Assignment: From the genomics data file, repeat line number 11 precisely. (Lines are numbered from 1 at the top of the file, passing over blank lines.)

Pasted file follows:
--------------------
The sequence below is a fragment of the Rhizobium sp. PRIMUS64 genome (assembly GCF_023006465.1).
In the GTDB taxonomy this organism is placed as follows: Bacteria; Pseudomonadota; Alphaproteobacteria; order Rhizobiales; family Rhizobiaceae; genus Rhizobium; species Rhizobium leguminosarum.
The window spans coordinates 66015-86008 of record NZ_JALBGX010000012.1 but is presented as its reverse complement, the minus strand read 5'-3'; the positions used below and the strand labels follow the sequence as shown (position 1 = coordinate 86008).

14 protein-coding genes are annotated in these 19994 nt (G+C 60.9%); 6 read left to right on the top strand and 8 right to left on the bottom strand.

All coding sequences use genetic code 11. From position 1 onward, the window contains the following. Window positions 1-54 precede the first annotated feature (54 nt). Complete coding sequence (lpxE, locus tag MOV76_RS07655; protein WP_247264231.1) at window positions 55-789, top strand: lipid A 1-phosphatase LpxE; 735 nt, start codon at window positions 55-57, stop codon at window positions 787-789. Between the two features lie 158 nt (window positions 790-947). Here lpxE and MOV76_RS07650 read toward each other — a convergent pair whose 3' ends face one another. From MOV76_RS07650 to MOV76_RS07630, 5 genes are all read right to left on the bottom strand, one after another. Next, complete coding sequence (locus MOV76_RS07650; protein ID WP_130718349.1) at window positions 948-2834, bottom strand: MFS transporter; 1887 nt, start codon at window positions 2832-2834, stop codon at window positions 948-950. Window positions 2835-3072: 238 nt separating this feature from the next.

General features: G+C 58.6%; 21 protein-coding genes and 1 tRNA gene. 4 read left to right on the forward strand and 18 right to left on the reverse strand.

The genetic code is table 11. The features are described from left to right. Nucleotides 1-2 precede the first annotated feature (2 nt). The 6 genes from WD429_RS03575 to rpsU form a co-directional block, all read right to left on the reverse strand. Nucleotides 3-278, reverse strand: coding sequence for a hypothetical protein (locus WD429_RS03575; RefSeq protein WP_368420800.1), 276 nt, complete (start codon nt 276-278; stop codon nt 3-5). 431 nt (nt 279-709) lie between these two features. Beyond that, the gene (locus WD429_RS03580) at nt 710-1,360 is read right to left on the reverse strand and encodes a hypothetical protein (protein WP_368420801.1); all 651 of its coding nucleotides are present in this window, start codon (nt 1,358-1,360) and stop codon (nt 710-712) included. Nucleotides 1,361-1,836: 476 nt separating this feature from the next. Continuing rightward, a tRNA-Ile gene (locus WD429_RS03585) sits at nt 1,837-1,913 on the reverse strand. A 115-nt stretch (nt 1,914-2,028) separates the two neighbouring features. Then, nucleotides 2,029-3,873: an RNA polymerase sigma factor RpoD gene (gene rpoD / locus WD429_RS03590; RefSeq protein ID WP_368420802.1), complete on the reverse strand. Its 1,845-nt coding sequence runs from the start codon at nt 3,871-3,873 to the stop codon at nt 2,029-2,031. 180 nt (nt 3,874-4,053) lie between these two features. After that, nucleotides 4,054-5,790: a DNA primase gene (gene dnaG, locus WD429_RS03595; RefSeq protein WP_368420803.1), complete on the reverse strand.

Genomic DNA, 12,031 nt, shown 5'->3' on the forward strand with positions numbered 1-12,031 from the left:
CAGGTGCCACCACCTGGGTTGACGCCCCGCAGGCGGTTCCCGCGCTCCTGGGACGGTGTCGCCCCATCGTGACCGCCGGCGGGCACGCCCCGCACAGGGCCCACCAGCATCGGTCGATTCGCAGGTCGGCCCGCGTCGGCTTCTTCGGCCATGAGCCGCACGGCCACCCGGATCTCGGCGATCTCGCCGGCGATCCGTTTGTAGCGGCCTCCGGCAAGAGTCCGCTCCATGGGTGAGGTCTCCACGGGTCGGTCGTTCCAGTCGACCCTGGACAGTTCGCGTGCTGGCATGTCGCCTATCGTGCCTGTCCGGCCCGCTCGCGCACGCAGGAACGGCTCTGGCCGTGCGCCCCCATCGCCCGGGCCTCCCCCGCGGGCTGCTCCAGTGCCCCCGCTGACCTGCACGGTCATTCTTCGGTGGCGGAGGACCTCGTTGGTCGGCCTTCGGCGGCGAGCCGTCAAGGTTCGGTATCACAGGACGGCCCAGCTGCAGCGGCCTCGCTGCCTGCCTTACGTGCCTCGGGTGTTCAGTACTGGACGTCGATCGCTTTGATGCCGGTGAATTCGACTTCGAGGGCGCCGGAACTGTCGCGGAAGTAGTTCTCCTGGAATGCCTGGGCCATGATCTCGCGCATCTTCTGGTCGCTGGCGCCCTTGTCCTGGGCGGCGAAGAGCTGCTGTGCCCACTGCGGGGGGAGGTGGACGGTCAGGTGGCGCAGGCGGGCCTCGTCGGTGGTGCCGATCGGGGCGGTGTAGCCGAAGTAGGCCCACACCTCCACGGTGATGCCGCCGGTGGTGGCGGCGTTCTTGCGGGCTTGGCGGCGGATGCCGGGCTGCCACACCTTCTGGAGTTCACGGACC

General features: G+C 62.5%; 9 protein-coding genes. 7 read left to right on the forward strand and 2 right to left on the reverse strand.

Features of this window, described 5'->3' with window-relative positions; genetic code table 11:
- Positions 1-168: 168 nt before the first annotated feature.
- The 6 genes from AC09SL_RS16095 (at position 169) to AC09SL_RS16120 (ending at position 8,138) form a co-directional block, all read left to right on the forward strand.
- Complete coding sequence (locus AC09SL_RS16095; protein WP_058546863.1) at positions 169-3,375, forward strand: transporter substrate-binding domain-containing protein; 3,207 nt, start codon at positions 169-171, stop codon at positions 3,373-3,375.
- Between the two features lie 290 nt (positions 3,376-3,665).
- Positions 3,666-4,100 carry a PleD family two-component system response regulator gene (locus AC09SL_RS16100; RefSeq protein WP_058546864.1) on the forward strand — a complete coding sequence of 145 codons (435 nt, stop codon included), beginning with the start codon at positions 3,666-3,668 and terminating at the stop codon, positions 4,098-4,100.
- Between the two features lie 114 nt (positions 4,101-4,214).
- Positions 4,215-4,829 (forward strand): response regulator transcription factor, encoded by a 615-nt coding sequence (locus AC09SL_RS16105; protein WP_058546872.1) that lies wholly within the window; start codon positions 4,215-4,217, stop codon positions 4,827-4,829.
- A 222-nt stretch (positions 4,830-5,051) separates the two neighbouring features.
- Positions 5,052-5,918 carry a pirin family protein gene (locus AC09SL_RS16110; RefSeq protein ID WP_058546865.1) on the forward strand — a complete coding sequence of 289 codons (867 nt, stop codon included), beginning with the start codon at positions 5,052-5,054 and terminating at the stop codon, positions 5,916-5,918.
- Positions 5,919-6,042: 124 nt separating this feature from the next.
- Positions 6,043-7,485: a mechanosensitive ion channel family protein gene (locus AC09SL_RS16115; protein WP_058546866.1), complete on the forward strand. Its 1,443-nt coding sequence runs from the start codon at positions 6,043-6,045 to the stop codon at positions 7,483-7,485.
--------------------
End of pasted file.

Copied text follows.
Features of this window, described 5'->3' with window-relative positions; genetic code table 11: